Saturday, February 27, 2010

Le Petit Mort

I am no longer charming,
for, if I am to be evil, I will
have to be evil all the way.
I have retired my cold external
disregard; it stirs too many feelings
I am unwilling to cut free.
To be evil woman must forget,
cut herself off from even herself
as she serves herself, for
everyone feels a tug of doubt,
remorse for the small child
left dying in the gutter out of
neglect. I once read that even
women who do not want children
must prepare themselves
for the inevitable sting of guilt.
Unless completely severed,
our minds cannot forget our biology,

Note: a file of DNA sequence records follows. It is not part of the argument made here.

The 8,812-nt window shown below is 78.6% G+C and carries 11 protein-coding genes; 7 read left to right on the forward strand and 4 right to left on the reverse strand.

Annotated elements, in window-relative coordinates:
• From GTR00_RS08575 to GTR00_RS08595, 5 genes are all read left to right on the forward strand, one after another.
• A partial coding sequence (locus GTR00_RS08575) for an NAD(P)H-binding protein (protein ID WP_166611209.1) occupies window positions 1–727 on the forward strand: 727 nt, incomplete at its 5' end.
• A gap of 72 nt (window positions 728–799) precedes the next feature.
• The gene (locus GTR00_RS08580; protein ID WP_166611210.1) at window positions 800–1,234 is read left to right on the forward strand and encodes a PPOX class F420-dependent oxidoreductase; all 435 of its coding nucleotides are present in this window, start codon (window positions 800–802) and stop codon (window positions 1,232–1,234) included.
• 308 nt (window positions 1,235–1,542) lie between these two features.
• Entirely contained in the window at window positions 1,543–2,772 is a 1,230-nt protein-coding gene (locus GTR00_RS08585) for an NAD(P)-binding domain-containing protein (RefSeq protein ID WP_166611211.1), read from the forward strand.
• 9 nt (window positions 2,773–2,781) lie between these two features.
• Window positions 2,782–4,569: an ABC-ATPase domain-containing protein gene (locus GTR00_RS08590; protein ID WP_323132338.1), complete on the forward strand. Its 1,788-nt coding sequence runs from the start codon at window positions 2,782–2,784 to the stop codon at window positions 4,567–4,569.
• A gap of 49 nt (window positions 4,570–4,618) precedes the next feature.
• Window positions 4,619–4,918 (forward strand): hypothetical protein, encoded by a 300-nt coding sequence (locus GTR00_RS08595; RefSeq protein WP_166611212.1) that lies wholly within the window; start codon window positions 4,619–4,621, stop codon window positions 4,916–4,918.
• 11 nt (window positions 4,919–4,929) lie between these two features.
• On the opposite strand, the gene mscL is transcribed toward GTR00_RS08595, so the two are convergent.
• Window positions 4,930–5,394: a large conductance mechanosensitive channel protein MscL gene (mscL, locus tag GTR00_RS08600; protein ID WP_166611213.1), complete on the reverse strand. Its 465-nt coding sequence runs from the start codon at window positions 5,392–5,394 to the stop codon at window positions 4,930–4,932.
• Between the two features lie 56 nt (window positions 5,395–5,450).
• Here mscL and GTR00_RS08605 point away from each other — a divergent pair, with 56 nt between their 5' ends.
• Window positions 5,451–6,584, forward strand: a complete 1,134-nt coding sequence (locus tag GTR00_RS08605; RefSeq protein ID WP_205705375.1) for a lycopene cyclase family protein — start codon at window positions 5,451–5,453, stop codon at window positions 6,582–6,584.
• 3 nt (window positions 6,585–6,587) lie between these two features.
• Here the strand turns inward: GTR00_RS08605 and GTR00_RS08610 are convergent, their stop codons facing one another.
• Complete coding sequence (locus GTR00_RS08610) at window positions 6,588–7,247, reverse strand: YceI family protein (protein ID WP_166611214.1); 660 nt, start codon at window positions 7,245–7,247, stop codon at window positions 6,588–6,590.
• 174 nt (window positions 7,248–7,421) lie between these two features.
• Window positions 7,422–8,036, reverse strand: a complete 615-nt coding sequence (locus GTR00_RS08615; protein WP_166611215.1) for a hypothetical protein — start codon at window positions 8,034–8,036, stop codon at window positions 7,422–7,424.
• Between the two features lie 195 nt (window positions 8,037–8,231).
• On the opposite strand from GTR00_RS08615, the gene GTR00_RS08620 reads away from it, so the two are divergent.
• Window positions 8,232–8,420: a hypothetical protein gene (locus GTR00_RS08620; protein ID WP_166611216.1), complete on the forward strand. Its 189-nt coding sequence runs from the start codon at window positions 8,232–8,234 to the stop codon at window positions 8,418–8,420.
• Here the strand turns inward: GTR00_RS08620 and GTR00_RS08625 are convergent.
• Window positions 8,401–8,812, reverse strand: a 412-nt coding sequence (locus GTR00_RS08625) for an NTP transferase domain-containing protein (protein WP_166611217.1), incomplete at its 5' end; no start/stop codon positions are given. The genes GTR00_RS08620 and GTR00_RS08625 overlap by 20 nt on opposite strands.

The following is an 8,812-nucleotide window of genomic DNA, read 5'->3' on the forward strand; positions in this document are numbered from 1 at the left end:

our cells crying out with primordial
messages that call us to act.
So I have left my charm behind
because to feed it I must have
others to sacrifice. I recognize
I am less charming without it.
It is, after all, charm. But I walk
a sharp edge between dark and light;
one cannot be whole any other way.
I hear my charm calling to me
from the closet. I don't console it--
I must treat it like it is dead.
I cannot forget things I still finger,
even listlessly. I make my mind
a blank slate. I stare hopefully
out the car window, hoping
to see it pass me in another car,
to simply catch a glimpse of my
oldest love and my old enemy.
I cannot bury her because she
will not appear--she stays hidden,
avoids the shovel like a knife
that would make her disappear
completely. I let her stir, clamor
in her little box, keep her like a
pair of baby shoes behind
the door.

I am through with her, but she
is not through with me.

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